Wednesday, June 23, 2010

AIA reports ABI Index for May 2010 down from previous month. NOT GOOD NEWS, NOT A GOOD SIGN FOR REPROGRAPHERS

Even though the ABI Index report for May is not yet posted on the AIA's web-site, I found this news release on this morning. Read on.......

U.S. architecture billings fall, credit still tight
June 23, 2010, 12:01am EDT
* April architecture billings index down 2.6 pts
* New project inquiries also down in May
* Lenders cautious about making construction loans

NEW YORK, June 23 (Reuters) - A leading indicator of U.S. nonresidential construction spending fell in May after three months of gains, as lenders remain cautious about making construction loans, according to an architects' trade group.

The Architecture Billings Index was down 2.6 points to 45.8 last month, after reaching its highest level since January 2008, according to the American Institute of Architects. A measure of inquiries for new projects fell 4.1 points to 55.5.

Readings above 50 indicate expansion, while those below 50 to declining demand. May's results were a surprise, since earlier readings had pointed to recovery, said AIA Chief Economist Kermit Baker.

"The overriding issue affecting the entire real estate sector is unusual caution on the part of lending institutions to provide credit for construction projects," Baker said.

Of four U.S. geographic regions, only the Northeast was above 50 in May, and only the commercial/industrial sector stood above that mark. Categories include institutional architecture, commercial and industrial space and the mixed-practice category, which combines retail and other uses.

The AIA's billings index, begun in 1995, is an indicator of construction spending nine to 12 months in the future. It is often cited by companies that sell to the construction sector as a reliable gauge of that market.

(Reporting by Nick Zieminski, editing by Bernard Orr)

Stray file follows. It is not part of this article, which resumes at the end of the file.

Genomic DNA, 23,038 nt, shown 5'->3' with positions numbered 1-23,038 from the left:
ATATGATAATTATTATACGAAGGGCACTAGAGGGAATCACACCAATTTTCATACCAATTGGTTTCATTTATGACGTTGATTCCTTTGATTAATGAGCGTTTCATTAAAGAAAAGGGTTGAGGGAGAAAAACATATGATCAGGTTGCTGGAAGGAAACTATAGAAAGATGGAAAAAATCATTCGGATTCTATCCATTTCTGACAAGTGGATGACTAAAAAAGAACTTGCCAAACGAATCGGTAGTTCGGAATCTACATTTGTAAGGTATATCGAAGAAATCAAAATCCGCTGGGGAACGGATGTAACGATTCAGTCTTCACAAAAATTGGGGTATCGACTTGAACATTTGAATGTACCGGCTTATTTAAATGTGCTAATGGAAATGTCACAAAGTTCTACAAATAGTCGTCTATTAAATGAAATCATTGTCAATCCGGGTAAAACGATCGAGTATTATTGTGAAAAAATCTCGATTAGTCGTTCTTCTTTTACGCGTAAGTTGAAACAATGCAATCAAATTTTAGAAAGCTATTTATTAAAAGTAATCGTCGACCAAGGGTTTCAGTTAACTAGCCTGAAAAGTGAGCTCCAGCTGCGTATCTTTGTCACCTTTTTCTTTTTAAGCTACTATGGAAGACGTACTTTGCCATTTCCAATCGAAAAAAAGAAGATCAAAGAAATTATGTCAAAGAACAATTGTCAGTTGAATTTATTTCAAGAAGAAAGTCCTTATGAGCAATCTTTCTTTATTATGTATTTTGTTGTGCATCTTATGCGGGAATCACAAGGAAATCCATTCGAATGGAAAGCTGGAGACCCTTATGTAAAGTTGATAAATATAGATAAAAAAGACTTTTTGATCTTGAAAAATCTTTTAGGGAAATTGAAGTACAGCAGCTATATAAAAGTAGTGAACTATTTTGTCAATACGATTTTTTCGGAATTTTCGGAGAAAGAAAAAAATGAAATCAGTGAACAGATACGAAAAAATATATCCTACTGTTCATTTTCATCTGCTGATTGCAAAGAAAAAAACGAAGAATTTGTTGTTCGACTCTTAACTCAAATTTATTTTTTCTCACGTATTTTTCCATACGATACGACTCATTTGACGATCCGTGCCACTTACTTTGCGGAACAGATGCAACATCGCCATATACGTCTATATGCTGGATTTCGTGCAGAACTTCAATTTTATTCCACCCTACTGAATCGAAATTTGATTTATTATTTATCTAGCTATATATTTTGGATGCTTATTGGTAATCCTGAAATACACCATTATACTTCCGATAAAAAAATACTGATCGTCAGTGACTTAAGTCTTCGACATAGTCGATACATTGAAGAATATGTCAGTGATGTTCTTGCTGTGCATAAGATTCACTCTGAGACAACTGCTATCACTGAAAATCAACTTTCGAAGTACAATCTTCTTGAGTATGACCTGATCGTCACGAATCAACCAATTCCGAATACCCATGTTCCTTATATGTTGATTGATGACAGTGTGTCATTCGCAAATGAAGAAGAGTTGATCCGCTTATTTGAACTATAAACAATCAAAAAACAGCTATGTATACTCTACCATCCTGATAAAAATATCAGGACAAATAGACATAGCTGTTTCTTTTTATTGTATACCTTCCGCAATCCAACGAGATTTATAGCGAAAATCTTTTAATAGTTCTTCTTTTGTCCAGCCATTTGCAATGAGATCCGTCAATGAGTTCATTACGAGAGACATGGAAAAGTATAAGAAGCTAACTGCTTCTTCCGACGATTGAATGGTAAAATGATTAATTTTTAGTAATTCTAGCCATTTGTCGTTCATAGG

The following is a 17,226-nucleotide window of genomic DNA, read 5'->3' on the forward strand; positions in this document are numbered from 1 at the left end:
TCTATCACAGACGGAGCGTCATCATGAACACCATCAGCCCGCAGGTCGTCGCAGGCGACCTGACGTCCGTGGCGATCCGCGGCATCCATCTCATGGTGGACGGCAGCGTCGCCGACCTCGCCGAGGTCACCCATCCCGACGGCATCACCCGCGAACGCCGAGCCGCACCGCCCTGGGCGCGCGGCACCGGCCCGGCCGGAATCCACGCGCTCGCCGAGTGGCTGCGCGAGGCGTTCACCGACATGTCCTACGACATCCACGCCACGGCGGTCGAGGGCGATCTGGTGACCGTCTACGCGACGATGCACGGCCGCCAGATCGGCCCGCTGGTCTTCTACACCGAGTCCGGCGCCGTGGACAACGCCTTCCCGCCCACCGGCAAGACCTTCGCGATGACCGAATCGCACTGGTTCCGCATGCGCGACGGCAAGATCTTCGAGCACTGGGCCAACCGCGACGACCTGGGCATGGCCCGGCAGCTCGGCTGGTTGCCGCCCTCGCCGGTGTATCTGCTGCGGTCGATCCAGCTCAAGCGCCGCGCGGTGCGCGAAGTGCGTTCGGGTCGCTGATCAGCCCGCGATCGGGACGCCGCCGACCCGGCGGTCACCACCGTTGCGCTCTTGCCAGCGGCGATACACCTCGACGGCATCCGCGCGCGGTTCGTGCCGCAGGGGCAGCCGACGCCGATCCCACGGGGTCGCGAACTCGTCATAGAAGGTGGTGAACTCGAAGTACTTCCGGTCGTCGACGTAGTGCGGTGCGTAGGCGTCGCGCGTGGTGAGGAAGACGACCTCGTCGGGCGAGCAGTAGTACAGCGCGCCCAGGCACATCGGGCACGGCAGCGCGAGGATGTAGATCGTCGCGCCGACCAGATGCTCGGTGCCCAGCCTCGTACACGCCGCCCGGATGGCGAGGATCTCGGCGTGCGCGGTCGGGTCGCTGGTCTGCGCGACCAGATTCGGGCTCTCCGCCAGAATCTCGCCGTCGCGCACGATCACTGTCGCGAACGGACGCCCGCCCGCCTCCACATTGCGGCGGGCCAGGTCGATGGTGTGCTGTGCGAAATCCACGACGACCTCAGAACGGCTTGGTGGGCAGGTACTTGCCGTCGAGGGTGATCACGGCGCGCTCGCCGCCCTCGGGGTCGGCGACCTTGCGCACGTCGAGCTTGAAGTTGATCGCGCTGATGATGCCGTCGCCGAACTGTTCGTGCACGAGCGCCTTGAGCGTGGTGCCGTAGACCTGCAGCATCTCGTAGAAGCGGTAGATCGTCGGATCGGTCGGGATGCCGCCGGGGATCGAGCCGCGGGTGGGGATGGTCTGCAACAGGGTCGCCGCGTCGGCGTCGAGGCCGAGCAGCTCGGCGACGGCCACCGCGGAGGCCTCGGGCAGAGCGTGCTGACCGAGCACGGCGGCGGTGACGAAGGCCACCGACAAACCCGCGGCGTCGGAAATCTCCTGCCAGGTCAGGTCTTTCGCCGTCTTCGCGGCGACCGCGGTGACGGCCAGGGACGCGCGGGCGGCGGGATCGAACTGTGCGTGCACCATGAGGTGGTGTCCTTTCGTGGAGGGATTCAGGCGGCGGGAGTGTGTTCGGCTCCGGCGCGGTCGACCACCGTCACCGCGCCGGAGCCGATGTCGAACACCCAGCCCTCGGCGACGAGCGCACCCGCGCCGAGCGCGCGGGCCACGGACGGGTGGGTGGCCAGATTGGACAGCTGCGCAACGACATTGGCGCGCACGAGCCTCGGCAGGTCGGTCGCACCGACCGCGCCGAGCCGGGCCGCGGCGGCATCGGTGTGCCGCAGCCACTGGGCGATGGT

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Joel's comments:

1) Reuters failed to mention that another public company - American Reprographics (NYSE:ARP) - also generates revenue from construction activity. And, of course, all of the privately-held reprographers in the U.S. (and, for that matter, in the rest of the world) generate revenue from construction activity.

2) I had previously speculated that the ABI Index for May 2010 would hit 50 or above, after nearly two years of being below 50. And, I was wrong. My guess about the ABI Index for May 2010 was as good as the guess that analysts made about sales of existing homes in May. Analysts had guessed 6% growth; actual numbers showed a decline of more than 2%. Apparently, we are in an economic cycle where no one seems to be able to speculate, guess or estimate, with any reasonable degree of accuracy, where the construction economy is headed - up, down, sideways. Some are (and have been) predicting a "double-dip" recession in the residential construction sector. That sector led the country into the downturn in the overall construction sector, and some are saying that the downturn will not end until that sector shows renewed life.

Update to paragraph 2. This morning (June 23), news came out about an "unexpected" turndown in the new home construction sector. So, it is not just "existing" home sales that are down, but sales of "new" homes as well.

3) Yesterday, I did a post about "financing related to the Real Estate Development" sector. Previously on my blog, I've written and posted articles that point to the FACT (not opinion) that the Real Estate Development industry requires "other people's money" - financing for projects. If banks and insurance companies are not lending and if the financial/investment community is unable to place CMBS (commercial mortgage backed securities), then Real Estate Developers (with perhaps the only exception being public works developers (Fed, State, County, City projects) won't a) hire architects to design projects or b) hire construction companies to build projects. Which, in turn, has serious repercussions for sub-contractors, material suppliers, and, yes, reprographers.

4) While I do hear from many in the reprographics industry that things appear to have "bottomed out", I'm still not hearing (or seeing) signs of recovery. I don't think there are any reprographers in the U.S. - (perhaps with the exception of MBE, DBE, WBE reprographers who benefitted from reprographics work generated by projects funded by stimulus money) - who refer to the current recession in the design/development/construction industry as a recession - without thinking that the word "RECESSION" should be replaced by the word "DEPRESSION."

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